Carnations became synonymous with Mother’s Day with different colours having specific meanings.
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We give flowers on Mother’s Day for lots of reasons. Maybe because they look and smell good; or because she loves flowers; or because that’s what you do. She probably loves chocolates and pedicures too, but it’s the blooms that win on Mother’s Day. And there’s an historical reason for giving flowers on Mother’s Day.
In the years before the Civil War in the United States, Anne Reeves Jarvis of West Virginia helped start “Mothers’ Day Work Clubs” to teach local women how to properly care for their children. In 1868, she organized “Mothers’ Friendship Day” where mothers gathered with former Union and Confederate soldiers to promote reconciliation. Anne died in 1905 and her daughter, Anna Jarvis, decided to honour her mother’s memory by organizing the first official Mother’s Day celebration in 1908. A Philadelphia department store financed this first celebration and thousands of people attended a Mother’s Day event at the store. Anna also handed out 500 white carnations to all the mothers in attendance at her mother’s church, carnations being her mother’s favourite flower.
After the success of the first Mother’s Day, Anna, who herself remained unmarried and childless, worked to see her holiday added to the national calendar. Deciding that American holidays were biased toward male achievements, she started a massive letter-writing campaign to newspapers and prominent politicians, urging the adoption of a special day honouring motherhood. By 1912, many states, towns and churches had adopted Mother’s Day as an annual holiday and in 1914, President Woodrow Wilson officially signed a measure establishing the second Sunday in May as Mother’s Day.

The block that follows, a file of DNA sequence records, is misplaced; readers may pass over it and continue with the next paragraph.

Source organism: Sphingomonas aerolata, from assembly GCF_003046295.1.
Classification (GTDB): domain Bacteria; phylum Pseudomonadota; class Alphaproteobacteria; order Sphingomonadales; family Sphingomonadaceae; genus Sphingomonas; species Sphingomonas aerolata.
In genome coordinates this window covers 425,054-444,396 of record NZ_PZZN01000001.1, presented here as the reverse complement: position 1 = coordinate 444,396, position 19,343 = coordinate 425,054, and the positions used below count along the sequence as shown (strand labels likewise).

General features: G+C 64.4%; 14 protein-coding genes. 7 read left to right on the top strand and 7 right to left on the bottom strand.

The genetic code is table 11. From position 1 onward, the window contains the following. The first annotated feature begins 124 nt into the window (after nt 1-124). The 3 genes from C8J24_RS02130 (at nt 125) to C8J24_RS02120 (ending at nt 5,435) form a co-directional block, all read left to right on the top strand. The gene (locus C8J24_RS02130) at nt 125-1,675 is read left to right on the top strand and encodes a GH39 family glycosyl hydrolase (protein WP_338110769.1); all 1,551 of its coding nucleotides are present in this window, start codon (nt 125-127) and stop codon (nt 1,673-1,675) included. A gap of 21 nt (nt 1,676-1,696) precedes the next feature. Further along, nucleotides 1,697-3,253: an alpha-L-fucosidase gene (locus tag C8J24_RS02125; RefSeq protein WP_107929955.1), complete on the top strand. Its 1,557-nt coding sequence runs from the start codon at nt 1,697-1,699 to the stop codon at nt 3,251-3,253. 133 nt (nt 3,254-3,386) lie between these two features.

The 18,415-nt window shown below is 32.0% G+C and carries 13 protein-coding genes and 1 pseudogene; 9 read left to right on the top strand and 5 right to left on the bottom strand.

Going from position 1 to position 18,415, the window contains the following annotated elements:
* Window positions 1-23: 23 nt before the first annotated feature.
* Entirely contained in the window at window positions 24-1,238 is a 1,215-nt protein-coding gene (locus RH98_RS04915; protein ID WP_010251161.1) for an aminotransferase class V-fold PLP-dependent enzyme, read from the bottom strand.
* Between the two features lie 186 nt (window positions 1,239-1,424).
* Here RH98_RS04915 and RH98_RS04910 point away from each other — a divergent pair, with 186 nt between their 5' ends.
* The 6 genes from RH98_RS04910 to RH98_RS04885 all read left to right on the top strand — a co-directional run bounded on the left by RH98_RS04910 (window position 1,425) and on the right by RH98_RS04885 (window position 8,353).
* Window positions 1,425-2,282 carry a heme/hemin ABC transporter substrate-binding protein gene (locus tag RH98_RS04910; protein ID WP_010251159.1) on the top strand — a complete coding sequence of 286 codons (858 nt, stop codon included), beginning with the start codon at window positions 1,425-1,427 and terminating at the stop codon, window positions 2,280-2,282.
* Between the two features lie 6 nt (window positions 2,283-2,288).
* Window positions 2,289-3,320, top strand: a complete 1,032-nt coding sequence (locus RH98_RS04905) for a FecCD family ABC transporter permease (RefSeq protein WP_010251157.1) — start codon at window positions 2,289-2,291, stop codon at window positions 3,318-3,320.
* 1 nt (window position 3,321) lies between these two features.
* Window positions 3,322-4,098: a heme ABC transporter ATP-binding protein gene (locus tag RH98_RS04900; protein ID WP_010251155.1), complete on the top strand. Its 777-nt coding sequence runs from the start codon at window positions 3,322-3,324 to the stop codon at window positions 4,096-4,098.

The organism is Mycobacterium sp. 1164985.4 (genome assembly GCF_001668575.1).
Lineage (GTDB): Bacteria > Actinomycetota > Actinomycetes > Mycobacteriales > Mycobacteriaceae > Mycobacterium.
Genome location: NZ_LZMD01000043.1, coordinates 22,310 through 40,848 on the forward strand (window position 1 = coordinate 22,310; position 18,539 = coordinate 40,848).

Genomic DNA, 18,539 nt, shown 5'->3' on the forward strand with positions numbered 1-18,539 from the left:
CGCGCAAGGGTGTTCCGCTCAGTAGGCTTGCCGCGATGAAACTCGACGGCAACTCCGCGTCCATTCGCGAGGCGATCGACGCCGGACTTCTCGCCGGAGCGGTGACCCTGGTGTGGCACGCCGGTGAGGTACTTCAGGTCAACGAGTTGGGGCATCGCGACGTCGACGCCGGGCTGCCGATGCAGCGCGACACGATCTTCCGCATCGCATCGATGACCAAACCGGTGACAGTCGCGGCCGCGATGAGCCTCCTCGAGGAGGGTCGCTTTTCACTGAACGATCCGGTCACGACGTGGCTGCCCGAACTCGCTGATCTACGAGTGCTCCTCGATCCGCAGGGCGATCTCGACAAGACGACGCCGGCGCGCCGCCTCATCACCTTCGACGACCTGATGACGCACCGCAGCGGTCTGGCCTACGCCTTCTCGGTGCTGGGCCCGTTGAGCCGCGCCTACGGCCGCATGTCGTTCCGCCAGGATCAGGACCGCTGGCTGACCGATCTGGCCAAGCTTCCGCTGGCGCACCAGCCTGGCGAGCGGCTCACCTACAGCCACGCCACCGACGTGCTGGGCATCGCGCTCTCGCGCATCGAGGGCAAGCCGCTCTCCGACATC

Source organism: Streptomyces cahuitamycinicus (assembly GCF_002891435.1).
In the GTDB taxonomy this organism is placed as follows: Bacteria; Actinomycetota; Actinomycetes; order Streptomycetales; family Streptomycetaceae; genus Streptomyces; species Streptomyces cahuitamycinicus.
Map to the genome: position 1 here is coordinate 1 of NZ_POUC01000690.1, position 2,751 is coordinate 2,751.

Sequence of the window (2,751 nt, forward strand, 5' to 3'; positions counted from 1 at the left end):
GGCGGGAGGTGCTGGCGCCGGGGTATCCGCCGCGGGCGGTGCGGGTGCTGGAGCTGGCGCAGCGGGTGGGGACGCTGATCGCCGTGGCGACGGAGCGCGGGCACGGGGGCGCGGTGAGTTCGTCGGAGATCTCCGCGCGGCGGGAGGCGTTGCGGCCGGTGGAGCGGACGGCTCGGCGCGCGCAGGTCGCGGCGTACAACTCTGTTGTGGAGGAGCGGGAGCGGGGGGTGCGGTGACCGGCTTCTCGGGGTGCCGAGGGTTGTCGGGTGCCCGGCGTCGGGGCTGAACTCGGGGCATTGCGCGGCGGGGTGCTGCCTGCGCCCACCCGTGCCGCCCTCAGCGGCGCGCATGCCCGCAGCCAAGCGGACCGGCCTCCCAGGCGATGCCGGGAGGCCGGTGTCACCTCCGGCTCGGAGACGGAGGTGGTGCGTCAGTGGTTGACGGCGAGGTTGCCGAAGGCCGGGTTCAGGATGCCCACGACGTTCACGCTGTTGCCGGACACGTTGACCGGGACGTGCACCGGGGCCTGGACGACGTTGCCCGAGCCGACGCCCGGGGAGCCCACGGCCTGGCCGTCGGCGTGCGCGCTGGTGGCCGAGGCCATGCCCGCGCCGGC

But that success didn’t sit well with Anna and she began to have concerns. She had established Mother’s Day as a day of personal celebration for families, when the focus was supposed to simply be wearing a white carnation and visiting one’s mother. However, when it became a national holiday, florists and card companies jumped on the bandwagon and the day became more and more commercialized. Anna began urging people to stop buying flowers, cards and candies. She eventually started a campaign against Mother’s Day profiteers and even launched lawsuits against groups that used the name. By the time of her death in 1948, she had disowned the holiday altogether and actively lobbied the government to remove it from the American calendar.
Despite Anna’s later misgivings, carnations became synonymous with Mother’s Day with different colours having specific meanings. White carnations represent the purity of a mother’s love and are often used to remember a mother who has passed away. Pink carnations stand for “always on my mind.” It is believed that pink carnations were the first flower to grow on the holy ground where the Virgin Mary’s tears fell when she wept at Jesus’ suffering. Red carnations mean deep admiration and love.
Of course, other flowers also have their place on Mother’s Day. Gerbera daisies and tulips mean happiness. In Asia, azaleas and day lilies symbolize womanhood. Bluebells are for constancy; camellias mean longevity and gratitude; and pink roses are for gratitude and appreciation.
So what should Mom do with the beautiful flowers you give her? They will do best if she puts them in room temperature water with flower food. She needs to strip off any leaves that will be submerged as they will rot quickly and make the water cloudy. Tell her to set the vase away from direct sunlight and to change the water every third day. She should cut off the stem ends with a sharp knife (not scissors) when she receives them and then recut them when she changes the water. Potted flowers are another option, that can last longer than cut flowers.
So there is plenty of choice to give Mom some beauty and colour on her special day.
Ginnie Hartley is a retired Speech-Language Pathologist who loves gardening almost as much as she loves words.
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